A November 3 New York Times article by staff writer Robert Pear on congressional consideration of legislation to authorize oil drilling in the Arctic National Wildlife Refuge (ANWR) included Republicans' assertion that the plan would use "only 2,000 acres" of land for oil production, but omitted Democrats' rebuttal of the Republican claim -- namely, that the 2,000 acres refers only to the actual drilling area and does not include the roads, airstrips, pipelines, and other support facilities that would be necessary to begin drilling in the reserve.
The article included a quote from Sen. Ted Stevens (R-AK), who supports drilling in ANWR:
"The Arctic National Wildlife Refuge is 19 million acres," Mr. Stevens said Wednesday on the Senate floor. "The area set aside for oil and gas exploration is 1.5 million acres. Because of advances in technology, only 2,000 acres of that will be needed for production."
But the article did not include Democratic senators' objections to this claim, voiced during the same November 2 floor debate in which Stevens made his remark. During debate on the Deficit Reduction Omnibus Reconciliation Act of 2005 (S.1932), which includes a provision to authorize oil drilling in ANWR, Sens. Maria Cantwell (D-WA) and Richard J. Durbin (D-IL) offered a pointed critique of the argument advanced by Stevens.
I point out there is a misrepresentation that somehow drilling in ANWR only covers a small area. Drilling in the refuge will really create a spider web of industrial activities over the entire 1.5 million acre coastal plain, so it is much larger than just a small footprint. This legislation might also open up nearly 100,000 acres of native land on the Arctic coastal plain. So it is a much bigger impact than my colleague [Domenici] might have commented on. I want to make sure that point is clear.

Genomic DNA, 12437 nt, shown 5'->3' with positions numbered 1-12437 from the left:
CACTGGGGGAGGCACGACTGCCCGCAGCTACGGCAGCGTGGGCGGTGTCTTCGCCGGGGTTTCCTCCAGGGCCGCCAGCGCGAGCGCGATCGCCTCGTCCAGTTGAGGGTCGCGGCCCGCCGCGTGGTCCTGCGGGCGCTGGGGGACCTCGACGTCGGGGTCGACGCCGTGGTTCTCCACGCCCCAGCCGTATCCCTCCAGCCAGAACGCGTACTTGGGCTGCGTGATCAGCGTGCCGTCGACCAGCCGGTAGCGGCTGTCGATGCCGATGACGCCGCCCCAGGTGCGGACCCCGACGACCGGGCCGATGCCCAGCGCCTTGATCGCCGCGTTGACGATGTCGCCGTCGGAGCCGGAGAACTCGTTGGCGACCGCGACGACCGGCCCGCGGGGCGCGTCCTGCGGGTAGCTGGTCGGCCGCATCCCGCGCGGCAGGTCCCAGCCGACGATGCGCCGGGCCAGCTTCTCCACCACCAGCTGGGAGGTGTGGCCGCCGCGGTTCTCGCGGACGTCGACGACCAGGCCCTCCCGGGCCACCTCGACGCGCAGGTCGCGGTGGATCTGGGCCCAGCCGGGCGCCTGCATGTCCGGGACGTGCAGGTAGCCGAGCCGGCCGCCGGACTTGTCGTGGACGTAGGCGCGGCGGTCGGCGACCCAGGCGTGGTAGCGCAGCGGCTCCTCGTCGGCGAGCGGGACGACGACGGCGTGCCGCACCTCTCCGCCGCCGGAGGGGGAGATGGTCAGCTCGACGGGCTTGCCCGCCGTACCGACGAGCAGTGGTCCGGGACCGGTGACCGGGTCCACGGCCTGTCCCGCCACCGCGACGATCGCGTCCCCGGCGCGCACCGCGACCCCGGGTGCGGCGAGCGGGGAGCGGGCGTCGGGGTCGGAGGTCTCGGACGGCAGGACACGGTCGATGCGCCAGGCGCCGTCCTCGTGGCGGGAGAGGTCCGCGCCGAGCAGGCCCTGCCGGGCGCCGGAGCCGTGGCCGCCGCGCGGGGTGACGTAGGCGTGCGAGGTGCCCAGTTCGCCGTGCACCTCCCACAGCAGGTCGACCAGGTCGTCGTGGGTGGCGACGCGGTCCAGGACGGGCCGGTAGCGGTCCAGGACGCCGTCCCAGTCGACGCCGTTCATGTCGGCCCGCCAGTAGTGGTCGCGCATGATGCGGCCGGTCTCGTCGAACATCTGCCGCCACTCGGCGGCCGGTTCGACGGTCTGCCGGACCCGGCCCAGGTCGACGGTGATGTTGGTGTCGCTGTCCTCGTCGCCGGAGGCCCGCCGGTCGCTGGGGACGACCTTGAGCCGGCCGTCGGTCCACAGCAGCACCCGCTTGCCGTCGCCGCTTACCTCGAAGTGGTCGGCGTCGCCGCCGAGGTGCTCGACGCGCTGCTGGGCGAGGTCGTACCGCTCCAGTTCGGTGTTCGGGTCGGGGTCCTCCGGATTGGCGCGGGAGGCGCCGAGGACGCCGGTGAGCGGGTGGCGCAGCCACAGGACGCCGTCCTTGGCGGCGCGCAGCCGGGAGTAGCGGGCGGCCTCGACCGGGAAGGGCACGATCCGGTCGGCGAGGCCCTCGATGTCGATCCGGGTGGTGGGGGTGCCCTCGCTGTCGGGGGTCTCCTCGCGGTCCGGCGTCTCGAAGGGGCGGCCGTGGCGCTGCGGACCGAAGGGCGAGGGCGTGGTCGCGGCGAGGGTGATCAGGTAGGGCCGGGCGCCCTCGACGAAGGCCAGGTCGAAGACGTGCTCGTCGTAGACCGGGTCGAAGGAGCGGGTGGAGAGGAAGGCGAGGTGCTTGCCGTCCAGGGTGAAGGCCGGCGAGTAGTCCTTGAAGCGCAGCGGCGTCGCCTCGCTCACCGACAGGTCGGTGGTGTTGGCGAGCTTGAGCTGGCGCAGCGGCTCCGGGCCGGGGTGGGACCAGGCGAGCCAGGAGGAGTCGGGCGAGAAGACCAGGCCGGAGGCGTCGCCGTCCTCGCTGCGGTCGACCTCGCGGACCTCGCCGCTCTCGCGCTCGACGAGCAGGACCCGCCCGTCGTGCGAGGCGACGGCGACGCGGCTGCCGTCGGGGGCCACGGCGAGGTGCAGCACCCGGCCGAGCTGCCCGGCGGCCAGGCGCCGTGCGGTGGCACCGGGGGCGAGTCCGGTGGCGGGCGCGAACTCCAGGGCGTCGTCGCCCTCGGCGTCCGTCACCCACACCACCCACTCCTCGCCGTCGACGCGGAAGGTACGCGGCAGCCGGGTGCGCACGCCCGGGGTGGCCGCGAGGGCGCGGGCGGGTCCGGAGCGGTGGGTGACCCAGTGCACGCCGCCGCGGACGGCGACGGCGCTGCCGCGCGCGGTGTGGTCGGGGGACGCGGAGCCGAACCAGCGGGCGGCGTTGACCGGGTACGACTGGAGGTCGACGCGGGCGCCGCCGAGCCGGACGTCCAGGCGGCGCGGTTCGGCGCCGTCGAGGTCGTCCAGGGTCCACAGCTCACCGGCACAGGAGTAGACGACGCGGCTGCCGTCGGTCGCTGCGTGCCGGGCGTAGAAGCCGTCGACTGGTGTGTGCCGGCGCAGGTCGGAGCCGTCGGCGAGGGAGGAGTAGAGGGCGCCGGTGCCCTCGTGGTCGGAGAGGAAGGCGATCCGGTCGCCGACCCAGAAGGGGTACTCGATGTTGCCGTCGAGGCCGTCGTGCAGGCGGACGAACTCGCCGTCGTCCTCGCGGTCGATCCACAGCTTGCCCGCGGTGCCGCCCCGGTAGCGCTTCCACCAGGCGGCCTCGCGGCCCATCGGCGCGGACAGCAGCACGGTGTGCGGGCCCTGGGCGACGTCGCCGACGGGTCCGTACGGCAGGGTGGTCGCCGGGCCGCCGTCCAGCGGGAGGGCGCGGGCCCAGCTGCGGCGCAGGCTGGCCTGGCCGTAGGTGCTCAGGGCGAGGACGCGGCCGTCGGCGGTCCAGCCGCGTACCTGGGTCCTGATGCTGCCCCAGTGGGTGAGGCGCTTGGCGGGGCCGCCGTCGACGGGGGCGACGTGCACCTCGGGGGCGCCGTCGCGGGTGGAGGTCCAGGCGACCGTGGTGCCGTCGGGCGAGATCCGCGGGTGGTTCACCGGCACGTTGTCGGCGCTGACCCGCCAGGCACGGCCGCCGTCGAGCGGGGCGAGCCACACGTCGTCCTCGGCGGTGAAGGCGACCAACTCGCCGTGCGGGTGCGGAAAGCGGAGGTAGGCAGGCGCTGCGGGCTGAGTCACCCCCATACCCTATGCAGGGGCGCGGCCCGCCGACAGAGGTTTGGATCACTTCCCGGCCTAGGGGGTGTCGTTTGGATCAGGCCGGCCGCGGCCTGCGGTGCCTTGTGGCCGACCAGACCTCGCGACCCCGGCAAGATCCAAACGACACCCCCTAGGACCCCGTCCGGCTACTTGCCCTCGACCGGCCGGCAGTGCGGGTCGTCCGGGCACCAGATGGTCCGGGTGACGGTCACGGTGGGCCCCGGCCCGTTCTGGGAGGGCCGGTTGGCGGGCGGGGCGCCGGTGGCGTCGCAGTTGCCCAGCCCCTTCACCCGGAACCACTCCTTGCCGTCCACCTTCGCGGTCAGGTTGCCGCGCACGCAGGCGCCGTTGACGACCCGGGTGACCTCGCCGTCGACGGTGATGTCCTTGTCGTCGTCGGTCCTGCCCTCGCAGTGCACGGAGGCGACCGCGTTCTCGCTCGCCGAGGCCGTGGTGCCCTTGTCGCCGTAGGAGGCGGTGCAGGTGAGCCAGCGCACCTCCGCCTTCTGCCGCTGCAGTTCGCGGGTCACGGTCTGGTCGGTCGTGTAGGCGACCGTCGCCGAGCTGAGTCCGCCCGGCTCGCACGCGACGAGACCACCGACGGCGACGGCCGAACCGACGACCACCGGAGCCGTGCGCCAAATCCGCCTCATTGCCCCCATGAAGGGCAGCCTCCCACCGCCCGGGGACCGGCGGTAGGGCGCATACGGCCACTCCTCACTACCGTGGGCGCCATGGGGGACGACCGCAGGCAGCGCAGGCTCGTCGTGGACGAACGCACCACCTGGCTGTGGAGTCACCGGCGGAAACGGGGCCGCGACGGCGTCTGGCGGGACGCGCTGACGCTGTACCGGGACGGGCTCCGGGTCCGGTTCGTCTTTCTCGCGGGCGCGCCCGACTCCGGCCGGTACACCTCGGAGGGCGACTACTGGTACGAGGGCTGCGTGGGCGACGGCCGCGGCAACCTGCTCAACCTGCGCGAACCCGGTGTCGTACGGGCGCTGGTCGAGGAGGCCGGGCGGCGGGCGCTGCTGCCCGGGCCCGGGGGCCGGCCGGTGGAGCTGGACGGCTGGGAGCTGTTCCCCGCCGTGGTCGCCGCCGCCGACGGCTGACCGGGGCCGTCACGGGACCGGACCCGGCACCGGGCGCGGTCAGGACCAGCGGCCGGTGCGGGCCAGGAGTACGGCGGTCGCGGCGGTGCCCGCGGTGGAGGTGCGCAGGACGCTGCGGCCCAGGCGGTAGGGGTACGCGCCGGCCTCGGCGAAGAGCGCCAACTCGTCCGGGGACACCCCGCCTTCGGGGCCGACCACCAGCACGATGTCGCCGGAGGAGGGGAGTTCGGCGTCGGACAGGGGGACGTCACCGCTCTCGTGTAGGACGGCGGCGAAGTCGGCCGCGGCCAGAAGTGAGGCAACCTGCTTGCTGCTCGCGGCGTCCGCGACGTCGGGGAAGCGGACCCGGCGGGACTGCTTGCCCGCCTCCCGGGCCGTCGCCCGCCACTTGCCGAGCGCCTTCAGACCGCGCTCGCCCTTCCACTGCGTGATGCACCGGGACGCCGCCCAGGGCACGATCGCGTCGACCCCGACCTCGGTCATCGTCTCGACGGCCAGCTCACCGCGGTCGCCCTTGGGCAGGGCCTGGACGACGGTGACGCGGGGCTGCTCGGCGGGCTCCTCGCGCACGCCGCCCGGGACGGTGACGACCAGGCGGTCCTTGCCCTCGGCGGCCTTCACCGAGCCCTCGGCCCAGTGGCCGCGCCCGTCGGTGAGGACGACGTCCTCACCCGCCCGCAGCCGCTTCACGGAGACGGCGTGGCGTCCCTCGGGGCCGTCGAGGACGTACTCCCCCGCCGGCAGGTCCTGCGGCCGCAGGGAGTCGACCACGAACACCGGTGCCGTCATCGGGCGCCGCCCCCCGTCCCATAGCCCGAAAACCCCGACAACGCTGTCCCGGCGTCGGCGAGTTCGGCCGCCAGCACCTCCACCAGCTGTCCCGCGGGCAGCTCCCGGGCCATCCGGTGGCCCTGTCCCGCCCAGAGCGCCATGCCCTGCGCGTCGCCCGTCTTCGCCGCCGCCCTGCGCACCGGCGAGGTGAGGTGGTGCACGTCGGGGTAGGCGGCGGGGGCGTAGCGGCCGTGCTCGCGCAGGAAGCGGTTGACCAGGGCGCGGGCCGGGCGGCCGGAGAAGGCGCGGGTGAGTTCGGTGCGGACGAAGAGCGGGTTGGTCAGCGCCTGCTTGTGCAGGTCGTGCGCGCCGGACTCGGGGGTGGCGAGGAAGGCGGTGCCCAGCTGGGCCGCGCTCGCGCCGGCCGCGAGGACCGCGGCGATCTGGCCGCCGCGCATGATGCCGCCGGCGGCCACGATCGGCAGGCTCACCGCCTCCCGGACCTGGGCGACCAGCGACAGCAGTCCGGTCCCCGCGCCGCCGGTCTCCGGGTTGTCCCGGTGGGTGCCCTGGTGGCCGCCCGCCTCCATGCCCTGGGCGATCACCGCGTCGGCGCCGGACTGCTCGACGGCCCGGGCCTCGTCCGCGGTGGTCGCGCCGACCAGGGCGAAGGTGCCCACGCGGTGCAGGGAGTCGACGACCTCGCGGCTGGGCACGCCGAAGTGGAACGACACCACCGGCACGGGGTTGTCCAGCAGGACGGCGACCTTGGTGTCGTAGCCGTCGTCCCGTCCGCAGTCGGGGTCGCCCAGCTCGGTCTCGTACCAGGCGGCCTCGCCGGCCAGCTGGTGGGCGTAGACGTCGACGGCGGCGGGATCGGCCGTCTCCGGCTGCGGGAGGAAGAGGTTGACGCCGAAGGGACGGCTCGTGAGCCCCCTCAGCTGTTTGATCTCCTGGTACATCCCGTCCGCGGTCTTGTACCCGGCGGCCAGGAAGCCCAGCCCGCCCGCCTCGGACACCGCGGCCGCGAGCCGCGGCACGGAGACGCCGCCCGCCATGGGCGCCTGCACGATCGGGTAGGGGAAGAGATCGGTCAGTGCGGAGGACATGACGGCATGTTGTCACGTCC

The argument that this is just going to affect 2,000 acres -- I am sorry -- having flown over this area, having seen what happens, I know and the Department of Interior knows it isn't just about the pad where you drill. It is about roads and airstrips and pipelines and water and gravel sources and base camps and construction camps, storage pads, power lines, power plants, support facilities, coastal marine facilities -- it is a huge undertaking. You may see that postage stamp[-sized plot] of drilling [on a map presented by Domenici], but there is a lot more in support of it that is going to have an impact on this environment.
Media Matters for America has previously noted drilling supporters such as Fox News host Sean Hannity and Secretary of the Interior Gale Norton similarly promoting the misleading 2,000-acre figure.